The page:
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Series / Thunderbirds

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5... 4... 3... 2... 1! Thunderbirds are go!note 

S-O-S! Mr. Tracy, the western world is falling...
S-O-S! International Rescue, hear us calling...
Kate Kestrel, "SOS", Terrahawks

Created by the preeminent British puppet-show producer Gerry Anderson and originally airing on ITV in 1965–66, Thunderbirds is the story of the Tracy family, a wealthy clan who embark on a unique philanthropic venture.

In the year 2065, American billionaire ex-astronaut Jeff Tracy and his five sons (Scott, Virgil, Gordon, John and Alan) form "International Rescue", an organisation whose purpose should be self-explanatory. They use technology designed by their resident Techno Wizard, "Brains", which is far beyond anything possessed by any military or civilian agency on the planet, even given the show's far future setting of the late 21st century.

Every week, some monstrous disaster would occur, and the boys (primarily Scott and Virgil) would pilot their awesome Thunderbird aerospace craft to the scene, moving at speeds that would make an aeronautical engineer drool. Scott would get there first, survey the situation, and call back to Virgil, who would then arrive at the scene with the right equipment loaded into the cavernous interior of Thunderbird 2's "pod". Amongst other things, a drilling vehicle (Mole) or an underwater rover (Thunderbird 4) could be loaded into 2. In fact, the other wiki has a list of the many bizarre vehicles deployed.

There were five Thunderbirds, one for each brother:

  • Thunderbird 1: Was the most used. Looks like a missile, moves like a jet fighter. Takes off from base vertically using rockets then switches to horizontal jet propulsion and lands horizontally. Usually used for recconaissance to travel to the disaster quickly and assess which of International Rescue's other resources is needed in that situation.
  • Thunderbird 2: A ginormous plane that incorporates equipment pods into its fuselage. A selection of pods is available, each pre-loaded with specialist rescue equipment. The heavy lifter of the fleet (and the most frequently seen, turning up in all but one of the episodes and both movies).
  • Thunderbird 3: An actual rocketship. Mostly used to get to Thunderbird 5, but also used on a number of space rescue missions.
  • Thunderbird 4: A small submarine/underwater rover, usually carried by Thunderbird 2 in pod #4.
  • Thunderbird 5: A Space Station, capable of receiving transmissions from all over the globe and automatically detecting and translating distress calls.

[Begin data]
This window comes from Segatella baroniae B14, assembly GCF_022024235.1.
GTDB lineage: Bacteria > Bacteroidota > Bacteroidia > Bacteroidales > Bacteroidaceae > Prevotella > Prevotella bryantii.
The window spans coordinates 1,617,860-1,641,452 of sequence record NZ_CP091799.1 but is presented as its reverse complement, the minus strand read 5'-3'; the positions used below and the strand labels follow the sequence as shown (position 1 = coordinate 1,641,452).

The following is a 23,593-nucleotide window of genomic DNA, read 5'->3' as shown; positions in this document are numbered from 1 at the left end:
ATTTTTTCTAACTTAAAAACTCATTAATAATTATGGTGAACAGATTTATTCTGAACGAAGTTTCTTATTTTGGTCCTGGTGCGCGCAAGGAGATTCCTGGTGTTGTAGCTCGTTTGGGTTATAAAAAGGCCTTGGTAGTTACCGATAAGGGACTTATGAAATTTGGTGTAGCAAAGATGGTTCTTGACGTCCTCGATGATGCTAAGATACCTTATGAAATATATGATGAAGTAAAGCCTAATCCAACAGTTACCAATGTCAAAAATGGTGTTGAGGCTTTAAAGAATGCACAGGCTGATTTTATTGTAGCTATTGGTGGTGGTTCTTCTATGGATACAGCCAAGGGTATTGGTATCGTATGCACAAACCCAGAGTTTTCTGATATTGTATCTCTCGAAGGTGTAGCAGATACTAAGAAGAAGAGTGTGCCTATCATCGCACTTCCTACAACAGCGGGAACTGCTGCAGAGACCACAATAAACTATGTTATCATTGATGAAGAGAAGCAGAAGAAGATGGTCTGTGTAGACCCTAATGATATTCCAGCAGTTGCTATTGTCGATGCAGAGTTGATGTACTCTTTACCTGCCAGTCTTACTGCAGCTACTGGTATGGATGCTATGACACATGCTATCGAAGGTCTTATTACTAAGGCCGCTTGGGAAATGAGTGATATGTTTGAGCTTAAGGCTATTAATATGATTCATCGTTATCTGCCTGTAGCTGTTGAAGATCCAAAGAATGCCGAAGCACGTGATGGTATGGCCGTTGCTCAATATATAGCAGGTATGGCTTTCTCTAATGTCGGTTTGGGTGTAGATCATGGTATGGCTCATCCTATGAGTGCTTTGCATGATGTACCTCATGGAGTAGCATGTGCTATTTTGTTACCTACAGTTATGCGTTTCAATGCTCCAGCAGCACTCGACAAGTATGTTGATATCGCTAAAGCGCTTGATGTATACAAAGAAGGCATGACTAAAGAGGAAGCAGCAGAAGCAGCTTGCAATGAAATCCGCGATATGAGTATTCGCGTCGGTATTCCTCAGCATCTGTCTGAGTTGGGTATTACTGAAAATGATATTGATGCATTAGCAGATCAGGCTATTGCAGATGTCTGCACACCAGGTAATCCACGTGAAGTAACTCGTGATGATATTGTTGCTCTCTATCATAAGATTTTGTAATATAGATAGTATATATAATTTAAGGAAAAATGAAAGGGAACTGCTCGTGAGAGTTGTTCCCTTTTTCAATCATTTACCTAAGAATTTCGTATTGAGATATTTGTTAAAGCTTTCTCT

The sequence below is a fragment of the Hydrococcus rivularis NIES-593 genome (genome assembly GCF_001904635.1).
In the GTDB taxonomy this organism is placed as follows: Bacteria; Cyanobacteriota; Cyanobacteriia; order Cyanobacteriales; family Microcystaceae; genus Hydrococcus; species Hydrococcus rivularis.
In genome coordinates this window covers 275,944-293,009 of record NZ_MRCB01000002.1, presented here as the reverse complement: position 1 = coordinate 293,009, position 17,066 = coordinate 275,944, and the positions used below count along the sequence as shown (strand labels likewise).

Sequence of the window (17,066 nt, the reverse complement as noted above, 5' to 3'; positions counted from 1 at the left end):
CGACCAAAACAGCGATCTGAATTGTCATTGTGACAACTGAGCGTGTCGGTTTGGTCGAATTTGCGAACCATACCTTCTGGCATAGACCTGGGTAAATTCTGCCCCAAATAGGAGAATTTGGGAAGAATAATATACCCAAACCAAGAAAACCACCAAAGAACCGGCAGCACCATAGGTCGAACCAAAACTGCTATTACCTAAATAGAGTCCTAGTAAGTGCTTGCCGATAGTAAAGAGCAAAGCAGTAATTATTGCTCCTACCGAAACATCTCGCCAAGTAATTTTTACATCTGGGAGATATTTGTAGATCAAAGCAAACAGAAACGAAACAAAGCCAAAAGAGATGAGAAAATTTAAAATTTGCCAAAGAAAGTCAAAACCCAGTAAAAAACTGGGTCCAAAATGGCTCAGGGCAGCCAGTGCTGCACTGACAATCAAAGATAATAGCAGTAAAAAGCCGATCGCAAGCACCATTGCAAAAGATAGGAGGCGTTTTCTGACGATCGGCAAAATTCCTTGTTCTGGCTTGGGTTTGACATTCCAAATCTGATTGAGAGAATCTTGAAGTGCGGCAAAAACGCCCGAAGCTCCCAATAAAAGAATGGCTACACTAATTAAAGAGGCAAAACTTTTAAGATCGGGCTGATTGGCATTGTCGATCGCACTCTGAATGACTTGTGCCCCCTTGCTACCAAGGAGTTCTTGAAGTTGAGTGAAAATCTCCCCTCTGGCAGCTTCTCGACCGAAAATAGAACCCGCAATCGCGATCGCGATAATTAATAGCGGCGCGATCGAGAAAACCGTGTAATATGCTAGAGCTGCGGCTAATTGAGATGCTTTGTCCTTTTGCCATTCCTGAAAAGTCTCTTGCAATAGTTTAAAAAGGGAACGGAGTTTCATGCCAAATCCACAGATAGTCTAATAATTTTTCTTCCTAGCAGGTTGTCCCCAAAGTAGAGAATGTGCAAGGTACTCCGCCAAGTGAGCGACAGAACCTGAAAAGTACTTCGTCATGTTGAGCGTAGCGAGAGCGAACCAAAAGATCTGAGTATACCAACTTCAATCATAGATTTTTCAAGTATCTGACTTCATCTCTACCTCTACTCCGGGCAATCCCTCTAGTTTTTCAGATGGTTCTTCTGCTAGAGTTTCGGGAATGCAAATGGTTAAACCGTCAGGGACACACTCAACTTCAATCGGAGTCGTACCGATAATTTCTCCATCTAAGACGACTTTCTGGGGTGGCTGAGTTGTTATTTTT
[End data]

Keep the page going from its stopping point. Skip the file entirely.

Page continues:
Acting as an espionage back-up, to prevent any of IR's tech from being stolen and used for military or destructive purposes, was prim and proper spy Lady Penelope, and her rough-edged cockney Battle Butler Parker, in Penny's pink six-wheeled (and heavily-armed) Rolls-Royce limousine, FAB 1.

The miniatures used were cutting edge for the time. The show was described as feature film quality, to the point where Lord Grade, the head of the commissioning company ITC Entertainment, upped it from a half hour to an hour long drama (necessitating additional scenes to be shot for the first few episodes).

Oh, and all the characters were puppets. The show was filmed in Supermarionation, which was a process using souped-up marionettes with moving lips electronically synchronized with pre-recorded dialogue.

This show is a classic in its native Britain, and around the world. The first season was such a success that it was decided to make a full-blown movie before production began on the second season; the result was Thunderbirds Are Go, wherein the Tracys must rescue an imperilled Mars rocket after a scrape with the local lifeforms. Expected to be a blockbuster of James Bond proportions, it performed poorly at the box office.

An unsuccessful trip made by Lew Grade to try and sell the show to American networks ensured the second season would be the series' last; further, amid corporate fears that the bubble had burst, Gerry Anderson was instructed that said second season be cut back to just six episodes. United Artists, surprised at the failure of the first movie, subsequently commissioned another — Thunderbird 6, where designing a new Thunderbird vehicle is put on hold when a state-of-the-art luxury airship is in danger — and this also flopped. But by then Anderson was already at work on new Supermarionation projects with a new generation of puppets.

Punk/new wave band The Rezillos released a song "Thunderbirds Are Go" in 1978, singing the praises of the series: "the TV show that's never been beat." 80s band Fuzzbox released a single called "International Rescue" as an affectionate tribute/parody of the series, which made it to number 11 in the UK charts. Also in regards to the show's presence on the music scene, Gerry Anderson co-directed the video for "Calling Elvis" by Dire Straits in 1991, where the band members appear as marionettes and footage from Thunderbirds is intercut with footage of a woman meandering around her house.